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<< December 2005  | January 2006 |  February 2006 >>
Surprised more golf courses not sued

Somebody asked me the other day, if voice dictation software works, and I answered them by saying that although I do not use it extensively, and I have probably trained my system only for about 7 or 8 hours, that I generally dictated these blogs.  The system does make a few mistakes, but it's not many and there is also time in the day when your fingers get tired of typing!

One of my rare visits to a golf course recently convinced me that the only reason that many of them are not being sued more regularly is because we do not live in a litigious society.  I played at the Killarney golf course with a well-known attorney in the fourball in front of me, and with a Rosebank colleague playing with me.  At one of the holes that runs alongside the highway, where I would assume it's fairly predictable that a number of balls get hit into the highway every day, our Rosebank colleague smashed one straight into the M1 South highway.  It's not that he's a bad player, from what I could see, the attorney in front of us was far worse but when only a 15° or so deviation is going to result in the ball going into the highway and potentially ruining somebody's life with the obvious chance that may lead to an accident, it amazed me, that there aren't high fences alongside the highway.  In any event, it's a case in the making, and if you asked me, it's entirely foreseeable that this type of thing could happen and in the circumstances that golf clubs will be held to be negligent in not designing courses appropriately, or taking the necessary steps to avoid such a catastrophe.

Posted by Michael de Broglio on Tuesday 03-Jan-06   |  Permalink   |  0 Comments  Comments
Road carnage
The media is full of reports about statistics being up, being down.  Well, in 1998 a little over 9000 people died on our roads in the year.  In 2004, over 12 200 died - so it would seem comparing one December to the next makes little sense when overall they continue to climb.  Its carnage out there.  On last years stats it means 35 people a day died - every single bloody day of the year.  And the media focus on a kidnapping here, a murder there.  People travel overseas and tell the most horrendous crime stories etc.  This countries biggest problem is not crime - it's the state of the roads.  Sort that out and you will not have to worry about how to revamp the Road Accident Fund!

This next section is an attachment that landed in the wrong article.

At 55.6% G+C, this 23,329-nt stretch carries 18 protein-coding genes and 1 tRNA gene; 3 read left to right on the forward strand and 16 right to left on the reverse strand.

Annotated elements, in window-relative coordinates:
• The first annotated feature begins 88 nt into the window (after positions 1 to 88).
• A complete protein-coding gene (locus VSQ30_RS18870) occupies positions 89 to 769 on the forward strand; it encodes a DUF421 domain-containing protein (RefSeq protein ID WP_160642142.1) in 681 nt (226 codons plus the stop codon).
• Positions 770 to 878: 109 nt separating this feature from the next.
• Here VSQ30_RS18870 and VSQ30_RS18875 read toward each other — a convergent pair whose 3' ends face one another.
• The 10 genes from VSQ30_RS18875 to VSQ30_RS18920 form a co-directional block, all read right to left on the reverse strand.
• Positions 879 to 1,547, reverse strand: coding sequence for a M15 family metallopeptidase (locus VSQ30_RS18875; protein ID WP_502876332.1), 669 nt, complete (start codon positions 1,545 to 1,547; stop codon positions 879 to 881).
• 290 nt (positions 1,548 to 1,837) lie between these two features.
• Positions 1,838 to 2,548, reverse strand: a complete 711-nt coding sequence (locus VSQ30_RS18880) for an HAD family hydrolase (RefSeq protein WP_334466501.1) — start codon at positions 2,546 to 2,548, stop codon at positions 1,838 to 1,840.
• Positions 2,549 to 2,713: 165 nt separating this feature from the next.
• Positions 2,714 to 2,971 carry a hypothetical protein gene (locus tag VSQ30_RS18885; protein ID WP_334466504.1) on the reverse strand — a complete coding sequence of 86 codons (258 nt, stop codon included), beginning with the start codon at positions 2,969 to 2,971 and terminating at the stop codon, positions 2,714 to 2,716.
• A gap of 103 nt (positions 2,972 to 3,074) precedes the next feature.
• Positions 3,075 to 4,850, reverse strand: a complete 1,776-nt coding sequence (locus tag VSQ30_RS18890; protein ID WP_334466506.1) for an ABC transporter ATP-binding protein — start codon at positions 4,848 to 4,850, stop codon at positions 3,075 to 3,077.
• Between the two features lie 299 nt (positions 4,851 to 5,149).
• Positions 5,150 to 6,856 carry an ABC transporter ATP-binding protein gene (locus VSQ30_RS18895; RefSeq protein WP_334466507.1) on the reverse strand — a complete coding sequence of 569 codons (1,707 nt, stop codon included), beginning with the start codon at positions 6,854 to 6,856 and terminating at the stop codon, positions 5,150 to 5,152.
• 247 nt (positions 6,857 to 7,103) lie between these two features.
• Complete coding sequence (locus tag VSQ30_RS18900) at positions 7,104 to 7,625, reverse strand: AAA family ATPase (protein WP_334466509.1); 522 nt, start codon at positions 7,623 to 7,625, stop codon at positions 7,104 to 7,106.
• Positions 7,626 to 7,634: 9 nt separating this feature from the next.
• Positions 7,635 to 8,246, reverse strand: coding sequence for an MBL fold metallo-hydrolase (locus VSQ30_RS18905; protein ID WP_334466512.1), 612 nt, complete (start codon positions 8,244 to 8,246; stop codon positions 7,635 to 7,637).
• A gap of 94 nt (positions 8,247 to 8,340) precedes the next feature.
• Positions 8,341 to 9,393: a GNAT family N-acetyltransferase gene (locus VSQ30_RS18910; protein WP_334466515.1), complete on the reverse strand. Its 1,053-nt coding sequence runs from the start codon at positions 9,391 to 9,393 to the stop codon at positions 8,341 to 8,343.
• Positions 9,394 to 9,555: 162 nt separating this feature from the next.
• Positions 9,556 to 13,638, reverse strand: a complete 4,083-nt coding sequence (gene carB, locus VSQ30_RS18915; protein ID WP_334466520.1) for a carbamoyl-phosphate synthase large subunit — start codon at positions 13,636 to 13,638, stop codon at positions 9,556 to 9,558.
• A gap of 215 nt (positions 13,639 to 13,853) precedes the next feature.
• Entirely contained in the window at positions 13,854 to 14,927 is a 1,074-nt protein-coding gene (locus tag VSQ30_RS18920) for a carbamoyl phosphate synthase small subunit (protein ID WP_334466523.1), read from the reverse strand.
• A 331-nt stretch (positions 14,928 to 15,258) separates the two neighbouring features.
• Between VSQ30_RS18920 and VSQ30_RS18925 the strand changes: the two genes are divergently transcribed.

Posted by Michael de Broglio on Thursday 05-Jan-06   |  Permalink   |  0 Comments  Comments
TV isn't always easy
The RAF campaign which the JAA has been running, has led to many media appearances and interviews.  In every edition of our newsletter, we publish a request for attorneys, who wish to appear in the media, or rather are prepared to take the flak that goes with appearing and being quoted, to give us their details.  With not had one taker thus far and, given the way many interviews can proceed, it is probably not that surprising.  Attorneys are always very quick to come forward and criticise the appearance, or rather performance, of a colleague on television or radio, but most, in declining interviews are admitting that ii is often tough going.  I was on Morning Live this week on SABC 2 and although I personally have no problem, generally, with the media and accept it as part of the job, albeit unpaid, that I have taken on, it was nevertheless a good guide as to precisely what goes on.  I was called at approximately 3 p.m. the afternoon before and initially understood it was for a radio interview and it was only later, when they insisted that I go to the studio, that I realised it was for a television interview.  That of course requires you to get up extremely early to start with.  I was told that I be questioned about road safety and how that interrelated with the proposed Road Accident Fund Bill.  I arrive for the interview, had makeup applied for approximately 2 minutes and then was rushed through to the studio where, as one guest left the set, and an insert was being played, my microphone was plugged in, I was seated and told that I would be prepped during the next insert as to whatever questions were coming my way.  The next insert started playing, it was the wrong tape and we then proceeded immediately with my interview.  So, no discussion, you are live with an audience of 1 million.  The questions that the interviewer asks you are already typed up and on her autocue, and they don't really deviate from that, no matter what you say.  You have to try and get across what you want to say, and what you are prepared on, as in this case on the issue of road safety, in light of the questions that you are being asked not all of which, it must be said, necessarily make any sense - I would emphasise am not referring to this particular show - but rather to past experiences.  You are a guest, and you in the attorneys you represent, have to appreciate that you been invited in the first place and you're not there to either embarrass the host will correct them on the ridiculous types of questions one can be asked from time to time.  It's definitely a pressurised situation which requires extreme mental focus and I would liken the effort to appearing in court - and multiplying that by 10.  I wasn't questioned on road safety at all.....